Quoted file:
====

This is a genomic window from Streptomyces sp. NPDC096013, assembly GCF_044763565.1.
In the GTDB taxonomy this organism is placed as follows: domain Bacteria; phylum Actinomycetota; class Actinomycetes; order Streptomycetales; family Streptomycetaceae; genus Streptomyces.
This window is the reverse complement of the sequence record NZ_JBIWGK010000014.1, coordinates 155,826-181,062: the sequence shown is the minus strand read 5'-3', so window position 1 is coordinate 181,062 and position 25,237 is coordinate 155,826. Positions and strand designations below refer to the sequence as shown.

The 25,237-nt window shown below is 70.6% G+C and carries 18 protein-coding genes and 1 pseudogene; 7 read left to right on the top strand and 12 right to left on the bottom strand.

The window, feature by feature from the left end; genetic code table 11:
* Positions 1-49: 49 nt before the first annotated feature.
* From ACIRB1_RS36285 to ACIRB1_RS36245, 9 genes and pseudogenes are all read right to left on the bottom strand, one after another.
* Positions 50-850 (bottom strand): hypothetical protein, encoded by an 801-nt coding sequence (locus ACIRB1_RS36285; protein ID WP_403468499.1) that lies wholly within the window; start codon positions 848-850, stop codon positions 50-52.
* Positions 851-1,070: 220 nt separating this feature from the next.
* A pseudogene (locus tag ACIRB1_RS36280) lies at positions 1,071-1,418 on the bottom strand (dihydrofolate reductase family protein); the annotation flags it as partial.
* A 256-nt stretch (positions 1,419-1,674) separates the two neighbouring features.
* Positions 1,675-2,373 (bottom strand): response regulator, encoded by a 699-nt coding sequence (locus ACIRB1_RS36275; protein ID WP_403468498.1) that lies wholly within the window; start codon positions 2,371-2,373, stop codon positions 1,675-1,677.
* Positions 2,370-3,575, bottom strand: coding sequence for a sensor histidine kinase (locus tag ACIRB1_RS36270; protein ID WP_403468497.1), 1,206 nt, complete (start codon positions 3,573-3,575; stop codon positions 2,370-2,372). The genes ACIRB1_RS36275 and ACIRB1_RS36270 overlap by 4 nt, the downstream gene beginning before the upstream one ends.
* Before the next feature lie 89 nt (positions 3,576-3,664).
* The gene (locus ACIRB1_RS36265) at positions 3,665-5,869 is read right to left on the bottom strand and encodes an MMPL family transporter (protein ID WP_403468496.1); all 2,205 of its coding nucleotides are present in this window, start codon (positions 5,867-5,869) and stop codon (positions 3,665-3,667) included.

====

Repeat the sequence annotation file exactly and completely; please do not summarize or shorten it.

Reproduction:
This is a genomic window from Streptomyces sp. NPDC096013, assembly GCF_044763565.1.
In the GTDB taxonomy this organism is placed as follows: domain Bacteria; phylum Actinomycetota; class Actinomycetes; order Streptomycetales; family Streptomycetaceae; genus Streptomyces.
This window is the reverse complement of the sequence record NZ_JBIWGK010000014.1, coordinates 155,826-181,062: the sequence shown is the minus strand read 5'-3', so window position 1 is coordinate 181,062 and position 25,237 is coordinate 155,826. Positions and strand designations below refer to the sequence as shown.

The 25,237-nt window shown below is 70.6% G+C and carries 18 protein-coding genes and 1 pseudogene; 7 read left to right on the top strand and 12 right to left on the bottom strand.

The window, feature by feature from the left end; genetic code table 11:
* Positions 1-49: 49 nt before the first annotated feature.
* From ACIRB1_RS36285 to ACIRB1_RS36245, 9 genes and pseudogenes are all read right to left on the bottom strand, one after another.
* Positions 50-850 (bottom strand): hypothetical protein, encoded by an 801-nt coding sequence (locus ACIRB1_RS36285; protein ID WP_403468499.1) that lies wholly within the window; start codon positions 848-850, stop codon positions 50-52.
* Positions 851-1,070: 220 nt separating this feature from the next.
* A pseudogene (locus tag ACIRB1_RS36280) lies at positions 1,071-1,418 on the bottom strand (dihydrofolate reductase family protein); the annotation flags it as partial.
* A 256-nt stretch (positions 1,419-1,674) separates the two neighbouring features.
* Positions 1,675-2,373 (bottom strand): response regulator, encoded by a 699-nt coding sequence (locus ACIRB1_RS36275; protein ID WP_403468498.1) that lies wholly within the window; start codon positions 2,371-2,373, stop codon positions 1,675-1,677.
* Positions 2,370-3,575, bottom strand: coding sequence for a sensor histidine kinase (locus tag ACIRB1_RS36270; protein ID WP_403468497.1), 1,206 nt, complete (start codon positions 3,573-3,575; stop codon positions 2,370-2,372). The genes ACIRB1_RS36275 and ACIRB1_RS36270 overlap by 4 nt, the downstream gene beginning before the upstream one ends.
* Before the next feature lie 89 nt (positions 3,576-3,664).
* The gene (locus ACIRB1_RS36265) at positions 3,665-5,869 is read right to left on the bottom strand and encodes an MMPL family transporter (protein ID WP_403468496.1); all 2,205 of its coding nucleotides are present in this window, start codon (positions 5,867-5,869) and stop codon (positions 3,665-3,667) included.